Increased lawlessness among teens needs compassion, not admonishment
Increased lawlessness among teens needs compassion, not admonishment

Amanda Cassidy

Making small talk and all the other things I had forgotten on my post-lockdown Penneys trip
Making small talk and all the other things I had forgotten on my post-lockdown Penneys...

Sarah Finnan

The Chiron Return: The mid-life “crisis” is actually based on astrology
The Chiron Return: The mid-life “crisis” is actually based on astrology

Niamh Ennis

Lynn Enright: ‘A house is no longer just a place where someone lives: it’s a fantasy and a wild hope for many’
Lynn Enright: ‘A house is no longer just a place where someone lives: it’s a...

Lynn Enright

‘I suffered in silence’: Lorraine Keane opens up about experiencing perimenopause in her late thirties
‘I suffered in silence’: Lorraine Keane opens up about experiencing perimenopause in her late thirties

Shayna Sappington

Words to live by: Life advice from every age, eight to 80
Words to live by: Life advice from every age, eight to 80

Sophie White

Everything to know about face yoga and how to do it right
Everything to know about face yoga and how to do it right

Shayna Sappington

Image / Editorial

4 New Irish Page-Turners


by Jennifer McShane
23rd Mar 2017
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Stuck for a great book? We’re very lucky; Ireland is blessed with some of the best literary talents in the world and this week, ?we recommend any of the below newly-released reads, all by brilliant Irish authors.

We Come Apart by Sarah Crossan & Brian Conaghan

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This book was uniquely conceived as chapters sent back and forth over Whatsapp after both authors met only once. It follows Jess and Nicu, two opposites who grow closer, despite the odds stacked against them. They both have secrets – and bruises – to hide as they realise they can’t stay together and hope to stay safe as well.?(Bloomsbury, approx. €14.99, out now)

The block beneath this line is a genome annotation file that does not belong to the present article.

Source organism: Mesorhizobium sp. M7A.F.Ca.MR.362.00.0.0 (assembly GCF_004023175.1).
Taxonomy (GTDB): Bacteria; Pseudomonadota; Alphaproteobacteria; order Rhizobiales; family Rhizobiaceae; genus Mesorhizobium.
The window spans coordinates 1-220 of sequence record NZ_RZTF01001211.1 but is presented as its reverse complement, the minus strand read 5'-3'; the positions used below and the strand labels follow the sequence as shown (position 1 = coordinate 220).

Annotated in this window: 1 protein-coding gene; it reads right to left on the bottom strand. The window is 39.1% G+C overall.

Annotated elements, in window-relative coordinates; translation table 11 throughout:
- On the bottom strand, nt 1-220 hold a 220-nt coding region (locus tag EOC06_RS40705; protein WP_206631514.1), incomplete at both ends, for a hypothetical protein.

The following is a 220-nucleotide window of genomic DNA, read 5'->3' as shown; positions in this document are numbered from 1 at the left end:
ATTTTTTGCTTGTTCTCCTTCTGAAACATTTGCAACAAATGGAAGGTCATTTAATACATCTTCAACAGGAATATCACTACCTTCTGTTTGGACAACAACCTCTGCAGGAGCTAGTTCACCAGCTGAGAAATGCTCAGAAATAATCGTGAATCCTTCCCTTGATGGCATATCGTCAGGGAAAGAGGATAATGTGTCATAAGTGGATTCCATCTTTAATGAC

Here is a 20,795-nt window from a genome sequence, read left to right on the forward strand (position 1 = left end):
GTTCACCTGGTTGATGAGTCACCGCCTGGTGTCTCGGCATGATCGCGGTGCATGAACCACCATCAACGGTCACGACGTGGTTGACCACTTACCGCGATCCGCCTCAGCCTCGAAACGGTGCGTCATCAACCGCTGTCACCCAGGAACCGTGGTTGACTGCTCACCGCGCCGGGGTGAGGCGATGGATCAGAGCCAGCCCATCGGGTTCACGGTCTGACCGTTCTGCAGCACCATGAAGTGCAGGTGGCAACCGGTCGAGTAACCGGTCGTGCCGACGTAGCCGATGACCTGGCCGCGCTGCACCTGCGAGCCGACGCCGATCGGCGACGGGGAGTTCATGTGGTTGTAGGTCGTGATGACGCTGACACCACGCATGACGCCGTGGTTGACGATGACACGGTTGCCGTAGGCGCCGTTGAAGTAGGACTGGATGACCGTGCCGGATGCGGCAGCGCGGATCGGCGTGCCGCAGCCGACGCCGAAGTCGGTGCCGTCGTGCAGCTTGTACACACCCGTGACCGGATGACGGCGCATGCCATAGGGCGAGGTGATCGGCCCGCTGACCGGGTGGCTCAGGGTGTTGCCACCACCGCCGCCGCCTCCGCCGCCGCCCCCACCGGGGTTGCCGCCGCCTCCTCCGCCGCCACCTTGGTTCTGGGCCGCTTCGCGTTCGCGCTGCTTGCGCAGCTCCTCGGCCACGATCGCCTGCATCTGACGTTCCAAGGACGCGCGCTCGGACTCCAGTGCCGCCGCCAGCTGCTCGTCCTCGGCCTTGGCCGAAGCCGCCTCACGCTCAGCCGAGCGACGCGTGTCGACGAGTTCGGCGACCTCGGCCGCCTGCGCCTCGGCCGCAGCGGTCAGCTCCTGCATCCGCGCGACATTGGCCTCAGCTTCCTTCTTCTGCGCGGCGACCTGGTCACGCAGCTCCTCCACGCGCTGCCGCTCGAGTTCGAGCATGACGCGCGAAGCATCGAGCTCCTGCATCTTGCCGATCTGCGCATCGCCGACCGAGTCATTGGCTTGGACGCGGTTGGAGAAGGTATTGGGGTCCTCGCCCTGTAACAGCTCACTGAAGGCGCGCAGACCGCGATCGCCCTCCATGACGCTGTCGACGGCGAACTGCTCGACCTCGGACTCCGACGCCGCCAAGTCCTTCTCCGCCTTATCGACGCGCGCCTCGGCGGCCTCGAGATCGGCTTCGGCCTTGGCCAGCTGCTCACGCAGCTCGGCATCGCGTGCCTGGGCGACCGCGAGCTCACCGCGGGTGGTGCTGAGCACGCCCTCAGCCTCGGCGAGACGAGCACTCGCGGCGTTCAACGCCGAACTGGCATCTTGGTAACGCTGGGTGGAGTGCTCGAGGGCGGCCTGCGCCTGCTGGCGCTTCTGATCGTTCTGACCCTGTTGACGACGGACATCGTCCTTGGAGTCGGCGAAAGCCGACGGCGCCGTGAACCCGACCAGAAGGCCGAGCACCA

The Gingerbread House by Kate Beaufoy

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Recently redundant Tess arrives at what her daughter has deemed ?The Gingerbread House? along with her husband Donn to start work on a novel. She agrees to look after Donn’s mother who suffers from severe dementia, and what unfolds is a witty yet moving and compassionate story of a family dealing with a heartbreaking disease.?(Black and White Publishing, approx. €9.99, out now)

Let The Dead Speak by Jane Casey

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Maeve Kerrigan is young, ambitious Detective determined to prove her worth on a big case – there’s a crime, but no body. The neighbours are acting suspicious and Chloe Emery, whose mother is missing, definitely has something to hide.?(HarperCollins, approx. €9.99, out March now)

Ithaca by Alan McMonagle

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For his debut novel, McMonagle tells the story of eleven-year-old Jason Lowry. There’s trouble at home – his mother is more preoccupied with vodka than him – and he’s a lonely boy, until he meets ?the girl?. Together, they conjure exotic fantasies but Jason has no idea how dangerous the girl is or how far she’s willing to go to make him her partner in crime.?(Picador, approx. €15.99, out March now)